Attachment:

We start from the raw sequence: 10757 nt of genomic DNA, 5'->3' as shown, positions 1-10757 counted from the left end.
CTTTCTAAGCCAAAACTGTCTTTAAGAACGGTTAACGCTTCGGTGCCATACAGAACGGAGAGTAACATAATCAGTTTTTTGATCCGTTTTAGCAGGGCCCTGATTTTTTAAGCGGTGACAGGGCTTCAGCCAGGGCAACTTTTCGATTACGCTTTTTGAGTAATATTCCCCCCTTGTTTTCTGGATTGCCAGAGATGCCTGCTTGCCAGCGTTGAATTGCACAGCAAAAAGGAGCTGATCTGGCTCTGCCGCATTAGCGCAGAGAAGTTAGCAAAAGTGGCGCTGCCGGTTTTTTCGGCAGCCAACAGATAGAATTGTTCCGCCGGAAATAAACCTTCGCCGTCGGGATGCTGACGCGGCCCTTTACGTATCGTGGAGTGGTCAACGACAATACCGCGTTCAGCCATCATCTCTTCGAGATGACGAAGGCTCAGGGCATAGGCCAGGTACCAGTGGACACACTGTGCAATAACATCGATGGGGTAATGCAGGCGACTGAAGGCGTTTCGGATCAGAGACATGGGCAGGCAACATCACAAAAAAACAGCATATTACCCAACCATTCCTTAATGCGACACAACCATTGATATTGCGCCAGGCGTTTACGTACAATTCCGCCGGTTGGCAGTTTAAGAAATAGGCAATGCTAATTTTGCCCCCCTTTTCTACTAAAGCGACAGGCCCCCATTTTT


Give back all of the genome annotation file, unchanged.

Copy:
We start from the raw sequence: 10757 nt of genomic DNA, 5'->3' as shown, positions 1-10757 counted from the left end.
CTTTCTAAGCCAAAACTGTCTTTAAGAACGGTTAACGCTTCGGTGCCATACAGAACGGAGAGTAACATAATCAGTTTTTTGATCCGTTTTAGCAGGGCCCTGATTTTTTAAGCGGTGACAGGGCTTCAGCCAGGGCAACTTTTCGATTACGCTTTTTGAGTAATATTCCCCCCTTGTTTTCTGGATTGCCAGAGATGCCTGCTTGCCAGCGTTGAATTGCACAGCAAAAAGGAGCTGATCTGGCTCTGCCGCATTAGCGCAGAGAAGTTAGCAAAAGTGGCGCTGCCGGTTTTTTCGGCAGCCAACAGATAGAATTGTTCCGCCGGAAATAAACCTTCGCCGTCGGGATGCTGACGCGGCCCTTTACGTATCGTGGAGTGGTCAACGACAATACCGCGTTCAGCCATCATCTCTTCGAGATGACGAAGGCTCAGGGCATAGGCCAGGTACCAGTGGACACACTGTGCAATAACATCGATGGGGTAATGCAGGCGACTGAAGGCGTTTCGGATCAGAGACATGGGCAGGCAACATCACAAAAAAACAGCATATTACCCAACCATTCCTTAATGCGACACAACCATTGATATTGCGCCAGGCGTTTACGTACAATTCCGCCGGTTGGCAGTTTAAGAAATAGGCAATGCTAATTTTGCCCCCCTTTTCTACTAAAGCGACAGGCCCCCATTTTT